To assess organizations’ progress in implementing RAI programs—the structures, processes, and tools that help organizations ensure their AI systems work in the service of good while transforming their businesses—we collected and analyzed data from senior executives at more than 1,000 large organizations. (See the sidebar “Our Survey Methodology.”) We then categorized these organizations into four distinct stages of RAI maturity: lagging (14%), developing (34%), advanced (31%), and leading (21%). An organization’s stage reflects its progress in reaching maturity across seven generally accepted dimensions of RAI. These dimensions include fairness and equity, data and privacy governance, and human plus AI. The latter one is to ensure that AI systems are designed to empower people, preserve their authority over AI systems, and safeguard their well-being.
The organizations that are in the leading stage have reached maturity across all the dimensions. These organizations have defined RAI principles as well as achieved enterprise-wide adoption of RAI policies and processes. These organizations are clearly making the most of their relationship with AI.
As organizations progress from lagging to leading, each stage is marked by substantial accomplishments, particularly in the areas of fairness and equity as well as human plus AI. This finding is important because organizations’ RAI programs don’t tend to initially focus on these dimensions, and they are the most difficult to address. Accomplishments in these areas are therefore highly indicative of broader maturation in RAI, and they signal that an organization is ready to transition to the next stage of maturity. Meanwhile, organizations consistently focus first on the area of data and privacy governance. This is a logical result, given that regulations and policies often mandate this focus.
When looking across industries and regions, in turn, we found that an organization’s region is a better predictor of its maturity than its industry: Europe and North America, respectively, have the highest average RAI maturity. In contrast, we found few significant differences in maturity across industries, although a higher concentration of RAI leaders can be found in the technology, media, and telecommunications industry and in industrial goods.
The survey reveals that many organizations overestimate their RAI progress. We asked the executives how they would define their organization’s progress on its RAI journey, whether it had made no progress (2% of respondents), had defined RAI principles (11%), had partially implemented RAI (52%), or had fully implemented RAI (35%). We then compared each executive’s response with our assessment of the organization’s maturity. Our evaluation was based on respondents’ answers to 21 questions about their implementation across the seven dimensions.
The results are surprising. We found that about 55% of all organizations—from laggers to leaders—are less advanced than they believe. Importantly, more than half (54%) of those that believe they have fully implemented RAI programs overestimated their progress. This group, in particular, is concerning. Because they believe they have fully implemented RAI programs, they are not likely to make further investments, although gaps clearly remain.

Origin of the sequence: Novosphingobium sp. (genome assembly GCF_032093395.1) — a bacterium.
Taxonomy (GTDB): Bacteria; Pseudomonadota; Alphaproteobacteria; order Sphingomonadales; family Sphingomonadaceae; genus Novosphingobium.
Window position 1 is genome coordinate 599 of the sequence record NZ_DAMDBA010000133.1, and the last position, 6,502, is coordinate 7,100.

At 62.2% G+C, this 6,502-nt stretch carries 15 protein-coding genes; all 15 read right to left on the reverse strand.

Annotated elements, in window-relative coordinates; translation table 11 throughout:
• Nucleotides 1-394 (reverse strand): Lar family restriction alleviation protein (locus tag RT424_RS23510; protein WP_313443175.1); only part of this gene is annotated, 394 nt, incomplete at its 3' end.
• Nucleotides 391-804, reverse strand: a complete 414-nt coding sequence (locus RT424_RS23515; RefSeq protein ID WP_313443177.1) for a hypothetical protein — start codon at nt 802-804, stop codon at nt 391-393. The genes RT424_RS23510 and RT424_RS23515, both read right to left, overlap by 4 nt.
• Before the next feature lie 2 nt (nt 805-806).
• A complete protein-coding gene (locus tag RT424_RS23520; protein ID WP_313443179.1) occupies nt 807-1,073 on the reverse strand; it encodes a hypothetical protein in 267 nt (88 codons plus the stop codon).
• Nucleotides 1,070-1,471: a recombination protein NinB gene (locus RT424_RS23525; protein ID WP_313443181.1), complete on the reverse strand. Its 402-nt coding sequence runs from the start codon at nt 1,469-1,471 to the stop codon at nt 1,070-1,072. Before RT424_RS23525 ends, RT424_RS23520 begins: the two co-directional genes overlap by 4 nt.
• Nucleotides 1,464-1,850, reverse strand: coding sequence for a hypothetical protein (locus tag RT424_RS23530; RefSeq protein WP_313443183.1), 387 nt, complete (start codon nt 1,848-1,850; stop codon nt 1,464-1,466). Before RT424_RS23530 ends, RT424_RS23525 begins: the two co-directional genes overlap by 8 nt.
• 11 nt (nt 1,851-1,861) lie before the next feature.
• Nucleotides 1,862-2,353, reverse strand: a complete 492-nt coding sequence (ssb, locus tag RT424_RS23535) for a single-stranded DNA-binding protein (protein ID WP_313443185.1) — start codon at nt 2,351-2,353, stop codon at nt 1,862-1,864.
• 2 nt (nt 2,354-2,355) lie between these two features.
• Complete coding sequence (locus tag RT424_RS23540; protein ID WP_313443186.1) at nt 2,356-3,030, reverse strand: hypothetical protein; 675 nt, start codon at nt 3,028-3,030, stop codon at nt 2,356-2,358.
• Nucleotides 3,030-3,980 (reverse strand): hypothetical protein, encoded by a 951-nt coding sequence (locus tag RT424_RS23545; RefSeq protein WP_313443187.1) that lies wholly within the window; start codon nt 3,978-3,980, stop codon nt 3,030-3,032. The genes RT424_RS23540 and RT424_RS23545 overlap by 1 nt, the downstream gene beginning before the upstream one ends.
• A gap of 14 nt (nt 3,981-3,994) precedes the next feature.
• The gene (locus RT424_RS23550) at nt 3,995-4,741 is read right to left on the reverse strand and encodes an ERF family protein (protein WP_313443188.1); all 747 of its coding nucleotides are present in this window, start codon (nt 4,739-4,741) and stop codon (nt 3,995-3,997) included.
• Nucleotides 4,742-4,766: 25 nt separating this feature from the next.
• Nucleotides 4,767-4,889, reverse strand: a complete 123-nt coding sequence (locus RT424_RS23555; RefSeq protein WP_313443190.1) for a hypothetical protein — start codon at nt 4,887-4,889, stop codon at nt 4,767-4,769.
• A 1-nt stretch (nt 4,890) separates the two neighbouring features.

We also found that many organizations with advanced AI capabilities are behind in implementing RAI programs. Of the organizations that reported they have developed and implemented AI at scale, less than half have RAI capabilities on a par with that deployment. Achieving AI at scale not only requires building robust technical and human-enabling capabilities but also fully implementing an RAI program. For these organizations, falling short of full maturity across all RAI dimensions means that they have still not achieved their perceived level of at-scale AI deployment.
Although C-suite executives and boards of directors are concerned with the organizational risks posed by a lapse of an AI system, we have argued that businesses should not pursue RAI simply to mitigate risk. Instead, organizations should view RAI as an opportunity to strengthen relationships with stakeholders and realize significant business benefits.
It seems that most organizations agree. When asked to select the primary reason for pursuing RAI, more than 40% chose its potential business benefits—more than twice the percentage that selected risk mitigation. Moreover, we found that as organizations’ RAI maturity grows, so does their motivation to capture business benefits through RAI. Simultaneously, the focus on risk mitigation decreases.
RAI leaders consistently have policies and processes that are fully deployed across their organizations covering all seven RAI dimensions. At these leading organizations, we found several key markers that are indicative of broader RAI maturity.
Organizations that do not follow these practices or do not have them fully deployed are most likely not leading in RAI and should dig more deeply into their RAI efforts. Even for those that do, digging deeper into their efforts to look for further opportunities to improve is important.
For more detail on our survey results, see the following slideshow.